Such measures might include establishing a no-fly zone over northern Syria, a step that already has bipartisan support in Congress, or creating "humanitarian corridors" for refugees to move along and for getting food and other supplies to the civilian population.
Probably a last resort, Mr. Korb says, would be "to send in special forces to grab the chemical weapons."
Pentagon officials said last month they were preparing a list of calibrated measures that the president could order in the event that chemical weapons are used. In response to the Israeli claims Tuesday, Pentagon spokesman George Little said the US "continues to assess reports of chemical weapons use in Syria."
Last week Britain and France sent a letter to United Nations Secretary-General Ban Ki-moon, in which they claim to have credible evidence that Syria had used chemical weapons more than once since December. The UN has assembled a team of experts that is awaiting permission from Assad to enter the country to investigate charges of chemical weapons use.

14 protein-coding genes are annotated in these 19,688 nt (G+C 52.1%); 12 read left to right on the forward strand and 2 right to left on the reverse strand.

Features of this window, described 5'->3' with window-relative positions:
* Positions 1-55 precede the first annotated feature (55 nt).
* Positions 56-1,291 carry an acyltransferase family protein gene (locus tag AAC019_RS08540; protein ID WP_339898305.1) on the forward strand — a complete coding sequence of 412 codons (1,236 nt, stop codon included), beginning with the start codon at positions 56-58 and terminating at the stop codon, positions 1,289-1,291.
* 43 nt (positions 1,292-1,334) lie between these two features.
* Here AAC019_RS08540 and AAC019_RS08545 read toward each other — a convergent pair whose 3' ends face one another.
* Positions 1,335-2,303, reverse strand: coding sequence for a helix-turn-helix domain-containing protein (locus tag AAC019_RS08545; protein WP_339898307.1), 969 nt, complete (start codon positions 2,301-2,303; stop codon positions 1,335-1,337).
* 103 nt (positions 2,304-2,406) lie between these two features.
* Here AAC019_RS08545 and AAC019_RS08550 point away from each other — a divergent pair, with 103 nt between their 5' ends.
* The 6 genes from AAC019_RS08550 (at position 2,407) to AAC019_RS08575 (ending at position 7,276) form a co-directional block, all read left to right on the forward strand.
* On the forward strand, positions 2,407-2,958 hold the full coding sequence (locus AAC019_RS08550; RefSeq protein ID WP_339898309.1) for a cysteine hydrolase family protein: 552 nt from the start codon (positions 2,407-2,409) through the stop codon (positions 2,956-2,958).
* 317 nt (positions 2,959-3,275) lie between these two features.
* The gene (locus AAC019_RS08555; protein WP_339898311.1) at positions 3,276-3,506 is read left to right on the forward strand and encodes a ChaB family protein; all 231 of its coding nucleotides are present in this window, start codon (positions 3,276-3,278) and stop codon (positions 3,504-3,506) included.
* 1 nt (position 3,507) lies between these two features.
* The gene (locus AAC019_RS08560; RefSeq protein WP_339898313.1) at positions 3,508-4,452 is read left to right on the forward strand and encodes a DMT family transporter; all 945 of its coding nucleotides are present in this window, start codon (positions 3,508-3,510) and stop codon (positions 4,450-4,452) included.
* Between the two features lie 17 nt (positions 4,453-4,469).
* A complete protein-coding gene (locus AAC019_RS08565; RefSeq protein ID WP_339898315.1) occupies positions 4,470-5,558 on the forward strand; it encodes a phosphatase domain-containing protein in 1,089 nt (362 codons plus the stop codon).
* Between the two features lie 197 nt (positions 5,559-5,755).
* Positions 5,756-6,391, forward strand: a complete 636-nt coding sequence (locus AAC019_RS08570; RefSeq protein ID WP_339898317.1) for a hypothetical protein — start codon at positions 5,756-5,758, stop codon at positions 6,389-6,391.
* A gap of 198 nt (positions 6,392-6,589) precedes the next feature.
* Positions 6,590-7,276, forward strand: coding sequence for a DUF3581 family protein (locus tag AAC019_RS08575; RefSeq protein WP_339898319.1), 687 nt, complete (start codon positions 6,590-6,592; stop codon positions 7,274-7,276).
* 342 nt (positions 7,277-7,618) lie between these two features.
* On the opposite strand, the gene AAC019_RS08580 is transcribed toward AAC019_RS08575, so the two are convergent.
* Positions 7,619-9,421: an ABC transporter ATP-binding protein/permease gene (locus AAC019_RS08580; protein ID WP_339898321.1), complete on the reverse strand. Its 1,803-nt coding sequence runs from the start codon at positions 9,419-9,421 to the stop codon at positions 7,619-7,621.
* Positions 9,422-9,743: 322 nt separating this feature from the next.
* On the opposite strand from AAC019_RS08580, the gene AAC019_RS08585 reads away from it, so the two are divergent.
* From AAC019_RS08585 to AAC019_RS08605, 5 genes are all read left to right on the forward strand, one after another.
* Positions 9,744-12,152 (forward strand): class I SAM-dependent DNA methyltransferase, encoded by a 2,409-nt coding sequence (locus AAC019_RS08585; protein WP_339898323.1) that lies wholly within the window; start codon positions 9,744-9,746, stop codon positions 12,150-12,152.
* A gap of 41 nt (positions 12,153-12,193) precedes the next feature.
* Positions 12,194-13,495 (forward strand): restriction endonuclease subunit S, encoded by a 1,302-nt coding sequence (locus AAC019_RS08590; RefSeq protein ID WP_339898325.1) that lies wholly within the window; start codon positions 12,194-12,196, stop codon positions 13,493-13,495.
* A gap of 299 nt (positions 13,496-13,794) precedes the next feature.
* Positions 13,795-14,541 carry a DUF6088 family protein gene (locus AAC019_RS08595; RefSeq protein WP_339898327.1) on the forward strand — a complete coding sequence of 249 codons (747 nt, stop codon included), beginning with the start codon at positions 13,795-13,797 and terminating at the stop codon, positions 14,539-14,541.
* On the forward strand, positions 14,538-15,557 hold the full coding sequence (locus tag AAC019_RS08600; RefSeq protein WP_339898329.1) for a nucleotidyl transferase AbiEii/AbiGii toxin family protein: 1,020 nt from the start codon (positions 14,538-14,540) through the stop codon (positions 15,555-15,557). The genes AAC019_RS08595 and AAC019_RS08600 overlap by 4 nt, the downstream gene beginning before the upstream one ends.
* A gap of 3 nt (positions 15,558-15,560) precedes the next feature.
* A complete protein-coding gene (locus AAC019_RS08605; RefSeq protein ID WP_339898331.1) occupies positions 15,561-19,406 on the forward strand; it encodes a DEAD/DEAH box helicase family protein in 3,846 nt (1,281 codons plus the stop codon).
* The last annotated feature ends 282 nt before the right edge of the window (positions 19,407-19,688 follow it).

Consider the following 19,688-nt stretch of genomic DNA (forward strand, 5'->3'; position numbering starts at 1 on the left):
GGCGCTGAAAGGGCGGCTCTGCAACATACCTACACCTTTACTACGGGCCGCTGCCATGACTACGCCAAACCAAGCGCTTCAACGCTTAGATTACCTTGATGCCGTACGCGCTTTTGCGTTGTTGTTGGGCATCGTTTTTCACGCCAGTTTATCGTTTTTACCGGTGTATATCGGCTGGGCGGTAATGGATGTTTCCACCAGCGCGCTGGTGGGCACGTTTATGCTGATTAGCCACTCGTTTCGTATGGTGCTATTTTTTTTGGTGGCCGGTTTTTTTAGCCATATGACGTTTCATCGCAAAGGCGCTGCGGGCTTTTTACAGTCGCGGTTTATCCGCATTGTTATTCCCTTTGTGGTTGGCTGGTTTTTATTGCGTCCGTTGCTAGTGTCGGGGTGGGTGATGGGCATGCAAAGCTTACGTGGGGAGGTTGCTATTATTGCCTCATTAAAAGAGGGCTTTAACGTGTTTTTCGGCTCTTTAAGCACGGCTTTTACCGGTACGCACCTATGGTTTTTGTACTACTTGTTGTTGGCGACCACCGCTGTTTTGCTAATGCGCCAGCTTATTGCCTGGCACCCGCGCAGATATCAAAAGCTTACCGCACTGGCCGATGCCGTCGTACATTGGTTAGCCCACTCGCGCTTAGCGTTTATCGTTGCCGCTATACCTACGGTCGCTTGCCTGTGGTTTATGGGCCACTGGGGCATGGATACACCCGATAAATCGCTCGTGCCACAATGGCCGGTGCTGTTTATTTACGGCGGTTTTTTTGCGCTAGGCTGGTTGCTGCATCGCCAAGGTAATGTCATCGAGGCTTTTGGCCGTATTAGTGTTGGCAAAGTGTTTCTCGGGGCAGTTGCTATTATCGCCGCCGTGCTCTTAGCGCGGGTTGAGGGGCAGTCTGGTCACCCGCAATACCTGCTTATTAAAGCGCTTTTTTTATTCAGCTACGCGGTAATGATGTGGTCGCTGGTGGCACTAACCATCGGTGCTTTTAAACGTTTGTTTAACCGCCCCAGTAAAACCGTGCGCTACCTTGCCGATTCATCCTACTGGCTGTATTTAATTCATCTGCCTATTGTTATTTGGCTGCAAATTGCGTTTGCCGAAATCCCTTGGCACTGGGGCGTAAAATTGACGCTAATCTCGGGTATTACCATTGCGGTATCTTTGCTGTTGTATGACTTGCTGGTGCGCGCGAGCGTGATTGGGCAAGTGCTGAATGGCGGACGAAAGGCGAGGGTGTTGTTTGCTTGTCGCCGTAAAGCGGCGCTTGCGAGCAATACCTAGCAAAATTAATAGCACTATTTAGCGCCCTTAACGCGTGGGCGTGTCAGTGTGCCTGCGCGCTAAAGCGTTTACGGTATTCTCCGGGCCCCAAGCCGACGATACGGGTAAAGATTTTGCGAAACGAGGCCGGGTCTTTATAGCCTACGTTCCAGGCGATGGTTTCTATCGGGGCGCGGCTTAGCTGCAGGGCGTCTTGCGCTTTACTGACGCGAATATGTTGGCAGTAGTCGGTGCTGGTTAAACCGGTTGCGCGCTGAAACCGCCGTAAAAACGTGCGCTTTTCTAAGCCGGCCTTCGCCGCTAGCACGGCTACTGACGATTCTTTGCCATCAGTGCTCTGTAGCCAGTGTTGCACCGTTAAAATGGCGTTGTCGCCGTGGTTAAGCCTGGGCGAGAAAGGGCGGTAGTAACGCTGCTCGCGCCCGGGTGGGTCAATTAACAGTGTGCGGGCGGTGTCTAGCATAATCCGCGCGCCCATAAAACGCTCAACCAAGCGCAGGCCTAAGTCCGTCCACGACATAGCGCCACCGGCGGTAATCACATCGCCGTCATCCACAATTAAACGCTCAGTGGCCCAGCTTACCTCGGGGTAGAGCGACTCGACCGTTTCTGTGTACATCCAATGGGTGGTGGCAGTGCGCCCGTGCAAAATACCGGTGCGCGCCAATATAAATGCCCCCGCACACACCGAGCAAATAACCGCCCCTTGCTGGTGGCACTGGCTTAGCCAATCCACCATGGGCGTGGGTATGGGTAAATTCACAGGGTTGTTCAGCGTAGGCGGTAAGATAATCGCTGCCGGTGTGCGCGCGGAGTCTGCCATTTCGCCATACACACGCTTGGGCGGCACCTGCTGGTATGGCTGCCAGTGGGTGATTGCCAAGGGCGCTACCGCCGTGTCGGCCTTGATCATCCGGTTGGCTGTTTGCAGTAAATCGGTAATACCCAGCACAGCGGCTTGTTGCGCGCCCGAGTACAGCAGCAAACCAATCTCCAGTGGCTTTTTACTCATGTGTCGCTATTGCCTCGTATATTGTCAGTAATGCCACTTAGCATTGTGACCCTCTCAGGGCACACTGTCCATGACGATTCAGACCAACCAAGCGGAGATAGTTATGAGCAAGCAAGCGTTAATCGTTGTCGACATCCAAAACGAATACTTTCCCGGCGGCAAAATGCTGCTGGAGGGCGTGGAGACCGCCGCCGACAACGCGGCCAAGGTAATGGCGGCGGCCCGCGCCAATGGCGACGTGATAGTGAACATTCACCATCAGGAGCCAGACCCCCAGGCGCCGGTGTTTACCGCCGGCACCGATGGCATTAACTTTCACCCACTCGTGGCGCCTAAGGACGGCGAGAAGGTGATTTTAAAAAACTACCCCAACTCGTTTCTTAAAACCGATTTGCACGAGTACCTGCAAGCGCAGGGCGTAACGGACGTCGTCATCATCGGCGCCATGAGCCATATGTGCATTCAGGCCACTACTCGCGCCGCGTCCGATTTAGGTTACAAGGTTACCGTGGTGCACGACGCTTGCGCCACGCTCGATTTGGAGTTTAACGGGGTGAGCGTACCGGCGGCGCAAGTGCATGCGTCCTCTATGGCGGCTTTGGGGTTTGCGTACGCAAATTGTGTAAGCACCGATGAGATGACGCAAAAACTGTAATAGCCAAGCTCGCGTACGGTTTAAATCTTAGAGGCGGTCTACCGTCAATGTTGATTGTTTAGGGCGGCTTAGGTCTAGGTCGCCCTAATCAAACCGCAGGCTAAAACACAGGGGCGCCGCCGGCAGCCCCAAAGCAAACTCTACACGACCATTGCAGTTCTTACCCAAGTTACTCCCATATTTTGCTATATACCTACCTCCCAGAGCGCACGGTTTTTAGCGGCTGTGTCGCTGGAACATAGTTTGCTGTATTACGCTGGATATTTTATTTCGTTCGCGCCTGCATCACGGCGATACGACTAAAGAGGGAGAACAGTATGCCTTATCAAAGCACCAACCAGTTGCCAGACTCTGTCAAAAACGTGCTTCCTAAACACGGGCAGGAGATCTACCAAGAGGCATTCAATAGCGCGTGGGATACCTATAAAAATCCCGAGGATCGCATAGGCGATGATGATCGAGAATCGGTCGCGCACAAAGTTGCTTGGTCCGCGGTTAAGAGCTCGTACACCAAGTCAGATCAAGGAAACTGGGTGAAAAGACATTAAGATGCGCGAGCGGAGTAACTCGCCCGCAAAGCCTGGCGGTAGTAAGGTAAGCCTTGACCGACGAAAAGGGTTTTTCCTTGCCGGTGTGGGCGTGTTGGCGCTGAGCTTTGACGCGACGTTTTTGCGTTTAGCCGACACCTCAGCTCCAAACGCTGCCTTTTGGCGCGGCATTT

Calling any such use "entirely unacceptable," Mr. Little said, "We reiterate in the strongest possible terms the obligations of the Syrian regime to safeguard its chemical weapons stockpiles, and not to use or transfer such weapons to terrorist groups like Hezbollah."
The reference to Hezbollah, the radical Muslim organization in Lebanon known to be aiding Assad in his fight with the armed Syrian opposition, appeared to be a tip of the hat to Israel, which considers Assad's possible transfer of chemical weapons to enemies of Israel one of its greatest concerns.